Overproduction is the name of WWE’s game, since all the way back to the Rock n’ Wrestling era of the Eighties. Take that with two larger than life, horror film villain characters like The Undertaker and “The Fiend” Bray Wyatt, and the over-the-top style that was required, worked. NXT is a far more realistic, down to earth product, even though it is a WWE production. With “One Final Beat” happening the Wednesday immediately following WrestleMania, there was a precedent set for cinematic-style madness, and given the more outright psychological warfare Ciampa and Gargano had been waging for years, it wasn’t going to live up to those matches, despite suffering from that recency bias.

What happened when AEW took a shot at cinematic wrestling? We got two things: a tag-team street fight on Dynamite in May, followed by the Stadium Stampede at Double or Nothing. What was originally slated to be a WarGames-esque “Blood and Guts” match turned into a five-on-five falls count anywhere showdown in the stadium that usually hosts the Jacksonville Jaguars, owned by AEW president Tony Khan. On the night of Double or Nothing, the semi-main of AEW World Champion Jon Moxley and Mr. Brodie Lee was followed by the Stadium Stampede, which included such memorable moments as “Hangman” Adam Page taking “cowboy shit” to a new level, riding in on a horse, “Broken” Matt Hardy getting locked in an ice chest so long, he changed gimmicks, Ortiz of Proud and Powerful getting his literal bell rung, and Kenny Omega driving Sammy Guevara off a platform with his One Winged Angel finisher to cap off the insanity.

NXT took another shot at cinematic matches with a Parking Lot Brawl for the NXT Championship between titleholder Adam Cole and challenger Velveteen Dream, but again, it missed the mark. Had it not been for the eventual three-way main event for the NXT Women’s Championship, the newly-revived In Your House may have had the corpse of cinematic matches on its doorstep. Considering everything that NXT does well, this rare black mark on their records is forgivable, though as of this printing, they haven’t exactly redeemed themselves, not even with the “so bad it’s good” Haunted House of Terror at Halloween Havoc.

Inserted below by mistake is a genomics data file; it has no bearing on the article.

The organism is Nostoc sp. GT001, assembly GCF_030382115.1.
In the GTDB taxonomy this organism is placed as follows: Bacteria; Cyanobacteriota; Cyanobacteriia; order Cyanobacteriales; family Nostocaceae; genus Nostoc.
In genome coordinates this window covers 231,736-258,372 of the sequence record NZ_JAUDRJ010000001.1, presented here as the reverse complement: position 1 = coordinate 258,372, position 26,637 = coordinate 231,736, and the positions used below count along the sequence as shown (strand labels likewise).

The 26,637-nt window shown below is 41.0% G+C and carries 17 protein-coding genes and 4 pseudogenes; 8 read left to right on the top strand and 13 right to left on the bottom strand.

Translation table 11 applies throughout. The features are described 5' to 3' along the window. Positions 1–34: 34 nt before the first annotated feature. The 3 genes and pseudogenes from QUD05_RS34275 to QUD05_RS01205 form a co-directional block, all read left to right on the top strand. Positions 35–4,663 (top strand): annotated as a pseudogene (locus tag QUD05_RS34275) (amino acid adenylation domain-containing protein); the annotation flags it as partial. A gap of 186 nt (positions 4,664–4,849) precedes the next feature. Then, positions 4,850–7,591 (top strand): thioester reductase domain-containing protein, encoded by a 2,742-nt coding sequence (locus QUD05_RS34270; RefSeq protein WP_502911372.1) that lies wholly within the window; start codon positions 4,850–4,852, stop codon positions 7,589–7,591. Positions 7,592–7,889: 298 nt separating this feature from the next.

Finally, as far as WWE is concerned, we arrive at the “Greatest Wrestling Match Ever” from Backlash. Edge and Randy Orton previously had a massive letdown of a Last Man Standing Match at WrestleMania, and thus looked to redeem the feud with the total opposite: an excellent wrestling match. Piped-in crowd noise and the disembodied voice of the late announcer Howard Finkel were used as window dressing for an otherwise great match, despite the reshoots for the match leading to a tricep injury for Edge, one which he wouldn’t return from until this year’s Royal Rumble.

While there have been some fun cinematic matches since “The Greatest Wrestling Match Ever,” including the Wyatt Swamp Fight, the Tooth and Nail match, and the aforementioned Haunted House of Terror, the only one in the second half of 2020 that’s worth talking about was the unexpected classic Parking Lot Brawl between Best Friends and Proud and Powerful on a September episode of AEW Dynamite. The match was violent, intensely personal, and cathartic, originating from the destruction and desecration of the minivan driven by Trent’s mother Sue. The match was a barnstormer, earning nearly universal acclaim across the wrestling world, even getting the lauded 5-star rating from Wrestling Observer’s Dave Meltzer, a first for Dynamite and for a non-PPV North American show in ages.

So what happens after the pandemic is over? Will cinematic wrestling matches cease to exist? Likely not, though with the recent retirement of The Undertaker and the potential re-working of “The Fiend,” the likelihood of another Firefly Fun House or Boneyard Match is nearly zero. Granted, as we saw with Stadium Stampede and the Parking Lot Brawl, these stranger than fiction personalities aren’t a requisite for a great cinematic match, but they sure do help.

But what does make a great cinematic match?

Does it take a great story? Usually yes, but this isn’t always the case, as we saw with One Final Beat.

Should it be for a championship? Probably not, unless we’re talking about the spastic cousin of the Hardcore Title, the 24/7 Championship, or the OG of batshit, the DDT Pro Ironman Heavymetalweight Championship.

Should it be a one on one match, or a multi-man melee? Could go either way, but sometimes less is more, even with matches that are generally “more is more.”

Should they be in an empty arena? Under the right circumstances, yes, as we saw with Halftime Heat.

But are these only working because of the ongoing pandemic? As we’ve seen in the previous installments, to quote Wayne from Letterkenny, hard no.